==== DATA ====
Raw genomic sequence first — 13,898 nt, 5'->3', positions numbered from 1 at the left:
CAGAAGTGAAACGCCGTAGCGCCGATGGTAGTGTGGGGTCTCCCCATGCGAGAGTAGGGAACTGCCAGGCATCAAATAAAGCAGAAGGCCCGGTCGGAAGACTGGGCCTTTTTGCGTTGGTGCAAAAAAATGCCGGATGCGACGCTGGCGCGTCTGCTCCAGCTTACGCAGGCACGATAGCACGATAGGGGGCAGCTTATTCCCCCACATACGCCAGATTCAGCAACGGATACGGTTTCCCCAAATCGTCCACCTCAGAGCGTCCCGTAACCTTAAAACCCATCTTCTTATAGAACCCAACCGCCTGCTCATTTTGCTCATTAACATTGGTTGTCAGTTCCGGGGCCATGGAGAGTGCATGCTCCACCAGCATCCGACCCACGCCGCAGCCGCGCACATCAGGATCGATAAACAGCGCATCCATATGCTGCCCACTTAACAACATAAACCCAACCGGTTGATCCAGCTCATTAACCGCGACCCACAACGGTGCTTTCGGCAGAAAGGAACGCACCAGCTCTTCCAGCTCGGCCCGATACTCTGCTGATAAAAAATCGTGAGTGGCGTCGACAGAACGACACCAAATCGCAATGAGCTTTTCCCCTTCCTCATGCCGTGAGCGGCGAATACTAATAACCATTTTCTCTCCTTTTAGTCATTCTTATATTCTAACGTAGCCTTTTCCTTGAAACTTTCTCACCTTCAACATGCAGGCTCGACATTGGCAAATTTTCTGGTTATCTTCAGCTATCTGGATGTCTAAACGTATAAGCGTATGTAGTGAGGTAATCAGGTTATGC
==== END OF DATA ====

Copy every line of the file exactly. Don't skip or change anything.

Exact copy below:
Raw genomic sequence first — 13,898 nt, 5'->3', positions numbered from 1 at the left:
CAGAAGTGAAACGCCGTAGCGCCGATGGTAGTGTGGGGTCTCCCCATGCGAGAGTAGGGAACTGCCAGGCATCAAATAAAGCAGAAGGCCCGGTCGGAAGACTGGGCCTTTTTGCGTTGGTGCAAAAAAATGCCGGATGCGACGCTGGCGCGTCTGCTCCAGCTTACGCAGGCACGATAGCACGATAGGGGGCAGCTTATTCCCCCACATACGCCAGATTCAGCAACGGATACGGTTTCCCCAAATCGTCCACCTCAGAGCGTCCCGTAACCTTAAAACCCATCTTCTTATAGAACCCAACCGCCTGCTCATTTTGCTCATTAACATTGGTTGTCAGTTCCGGGGCCATGGAGAGTGCATGCTCCACCAGCATCCGACCCACGCCGCAGCCGCGCACATCAGGATCGATAAACAGCGCATCCATATGCTGCCCACTTAACAACATAAACCCAACCGGTTGATCCAGCTCATTAACCGCGACCCACAACGGTGCTTTCGGCAGAAAGGAACGCACCAGCTCTTCCAGCTCGGCCCGATACTCTGCTGATAAAAAATCGTGAGTGGCGTCGACAGAACGACACCAAATCGCAATGAGCTTTTCCCCTTCCTCATGCCGTGAGCGGCGAATACTAATAACCATTTTCTCTCCTTTTAGTCATTCTTATATTCTAACGTAGCCTTTTCCTTGAAACTTTCTCACCTTCAACATGCAGGCTCGACATTGGCAAATTTTCTGGTTATCTTCAGCTATCTGGATGTCTAAACGTATAAGCGTATGTAGTGAGGTAATCAGGTTATGC